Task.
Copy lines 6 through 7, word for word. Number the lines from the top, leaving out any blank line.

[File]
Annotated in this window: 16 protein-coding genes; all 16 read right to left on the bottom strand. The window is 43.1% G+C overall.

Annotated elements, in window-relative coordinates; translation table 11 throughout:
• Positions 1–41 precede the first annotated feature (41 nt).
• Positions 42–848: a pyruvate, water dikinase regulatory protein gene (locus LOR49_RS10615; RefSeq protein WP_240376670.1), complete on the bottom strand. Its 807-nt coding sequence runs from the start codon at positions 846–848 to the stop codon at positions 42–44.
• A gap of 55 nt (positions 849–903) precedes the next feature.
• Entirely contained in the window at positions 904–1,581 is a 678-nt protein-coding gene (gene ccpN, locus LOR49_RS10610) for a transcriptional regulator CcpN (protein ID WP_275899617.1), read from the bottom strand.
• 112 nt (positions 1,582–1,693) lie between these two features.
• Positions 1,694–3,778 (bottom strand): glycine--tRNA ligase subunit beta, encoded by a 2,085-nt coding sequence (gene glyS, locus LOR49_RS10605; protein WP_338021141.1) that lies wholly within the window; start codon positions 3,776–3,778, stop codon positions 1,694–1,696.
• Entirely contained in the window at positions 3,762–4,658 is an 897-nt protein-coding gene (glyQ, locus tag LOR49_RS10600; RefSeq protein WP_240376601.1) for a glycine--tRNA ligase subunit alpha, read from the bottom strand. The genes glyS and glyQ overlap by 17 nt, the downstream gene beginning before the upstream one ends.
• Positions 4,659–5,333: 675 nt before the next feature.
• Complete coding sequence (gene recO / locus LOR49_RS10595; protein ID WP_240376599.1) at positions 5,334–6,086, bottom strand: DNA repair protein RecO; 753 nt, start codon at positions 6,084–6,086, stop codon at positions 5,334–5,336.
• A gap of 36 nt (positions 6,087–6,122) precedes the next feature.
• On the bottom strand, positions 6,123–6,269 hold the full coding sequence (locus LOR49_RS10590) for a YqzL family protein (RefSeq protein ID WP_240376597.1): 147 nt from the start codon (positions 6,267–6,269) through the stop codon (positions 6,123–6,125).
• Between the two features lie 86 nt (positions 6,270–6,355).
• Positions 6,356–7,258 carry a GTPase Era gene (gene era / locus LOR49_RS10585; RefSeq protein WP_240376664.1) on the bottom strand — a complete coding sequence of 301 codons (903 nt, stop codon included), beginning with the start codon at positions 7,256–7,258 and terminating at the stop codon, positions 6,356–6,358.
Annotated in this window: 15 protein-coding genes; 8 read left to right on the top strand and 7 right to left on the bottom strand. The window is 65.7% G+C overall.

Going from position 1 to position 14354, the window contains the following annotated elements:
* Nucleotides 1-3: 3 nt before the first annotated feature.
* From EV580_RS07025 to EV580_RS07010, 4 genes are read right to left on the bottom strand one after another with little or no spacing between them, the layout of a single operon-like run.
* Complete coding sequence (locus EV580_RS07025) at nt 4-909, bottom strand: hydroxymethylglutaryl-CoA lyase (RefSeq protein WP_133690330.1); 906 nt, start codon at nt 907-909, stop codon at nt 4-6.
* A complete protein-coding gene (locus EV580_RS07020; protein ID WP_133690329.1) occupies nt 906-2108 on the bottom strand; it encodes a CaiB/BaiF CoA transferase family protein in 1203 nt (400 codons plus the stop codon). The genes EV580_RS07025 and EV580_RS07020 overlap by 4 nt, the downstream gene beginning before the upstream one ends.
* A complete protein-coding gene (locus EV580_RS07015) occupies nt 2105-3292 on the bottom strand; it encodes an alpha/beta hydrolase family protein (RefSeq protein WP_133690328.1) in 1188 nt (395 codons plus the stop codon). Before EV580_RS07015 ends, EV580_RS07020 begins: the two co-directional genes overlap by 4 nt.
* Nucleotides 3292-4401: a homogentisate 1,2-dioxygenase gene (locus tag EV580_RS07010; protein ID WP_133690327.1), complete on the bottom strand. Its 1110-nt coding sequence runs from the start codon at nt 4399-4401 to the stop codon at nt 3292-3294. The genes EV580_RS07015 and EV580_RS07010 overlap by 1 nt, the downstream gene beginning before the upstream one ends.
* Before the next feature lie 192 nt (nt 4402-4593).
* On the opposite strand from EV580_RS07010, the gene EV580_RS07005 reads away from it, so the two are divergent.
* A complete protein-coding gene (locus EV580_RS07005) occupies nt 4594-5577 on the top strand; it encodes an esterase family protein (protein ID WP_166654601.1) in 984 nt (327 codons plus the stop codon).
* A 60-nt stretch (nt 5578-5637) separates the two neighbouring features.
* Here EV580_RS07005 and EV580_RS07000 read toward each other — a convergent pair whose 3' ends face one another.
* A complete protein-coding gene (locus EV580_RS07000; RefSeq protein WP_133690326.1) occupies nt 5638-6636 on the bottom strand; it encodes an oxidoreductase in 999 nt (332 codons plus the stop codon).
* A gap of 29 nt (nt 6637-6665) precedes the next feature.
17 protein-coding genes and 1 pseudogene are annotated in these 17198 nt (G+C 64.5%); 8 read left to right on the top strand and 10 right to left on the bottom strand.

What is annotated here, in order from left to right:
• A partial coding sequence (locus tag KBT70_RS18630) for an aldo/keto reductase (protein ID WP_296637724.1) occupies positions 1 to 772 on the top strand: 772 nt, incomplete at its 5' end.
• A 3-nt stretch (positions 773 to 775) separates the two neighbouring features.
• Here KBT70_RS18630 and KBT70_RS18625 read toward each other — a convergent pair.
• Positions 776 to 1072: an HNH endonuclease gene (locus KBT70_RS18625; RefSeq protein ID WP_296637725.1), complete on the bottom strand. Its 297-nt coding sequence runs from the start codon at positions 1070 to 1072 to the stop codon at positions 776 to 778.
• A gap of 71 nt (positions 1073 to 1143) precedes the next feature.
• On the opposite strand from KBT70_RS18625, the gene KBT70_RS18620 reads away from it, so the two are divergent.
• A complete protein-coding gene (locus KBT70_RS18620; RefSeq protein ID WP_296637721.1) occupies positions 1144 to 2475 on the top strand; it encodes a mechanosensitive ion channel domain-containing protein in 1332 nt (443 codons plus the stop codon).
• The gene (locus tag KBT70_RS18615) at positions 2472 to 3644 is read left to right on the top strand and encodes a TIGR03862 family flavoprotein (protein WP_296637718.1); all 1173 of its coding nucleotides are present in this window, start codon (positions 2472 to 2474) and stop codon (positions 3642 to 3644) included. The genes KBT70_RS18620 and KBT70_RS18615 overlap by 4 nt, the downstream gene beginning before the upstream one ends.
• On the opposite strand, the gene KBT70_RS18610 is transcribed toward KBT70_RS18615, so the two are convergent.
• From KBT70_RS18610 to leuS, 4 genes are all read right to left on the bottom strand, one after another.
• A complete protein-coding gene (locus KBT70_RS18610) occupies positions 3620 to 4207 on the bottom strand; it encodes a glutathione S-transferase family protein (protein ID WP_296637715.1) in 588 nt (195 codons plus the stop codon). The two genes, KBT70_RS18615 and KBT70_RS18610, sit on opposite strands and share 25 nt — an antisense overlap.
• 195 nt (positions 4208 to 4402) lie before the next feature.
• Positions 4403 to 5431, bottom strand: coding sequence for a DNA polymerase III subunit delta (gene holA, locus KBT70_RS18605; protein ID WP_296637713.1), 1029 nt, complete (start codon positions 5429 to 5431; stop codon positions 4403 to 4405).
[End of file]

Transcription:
• Entirely contained in the window at positions 904–1,581 is a 678-nt protein-coding gene (gene ccpN, locus LOR49_RS10610) for a transcriptional regulator CcpN (protein ID WP_275899617.1), read from the bottom strand.
• 112 nt (positions 1,582–1,693) lie between these two features.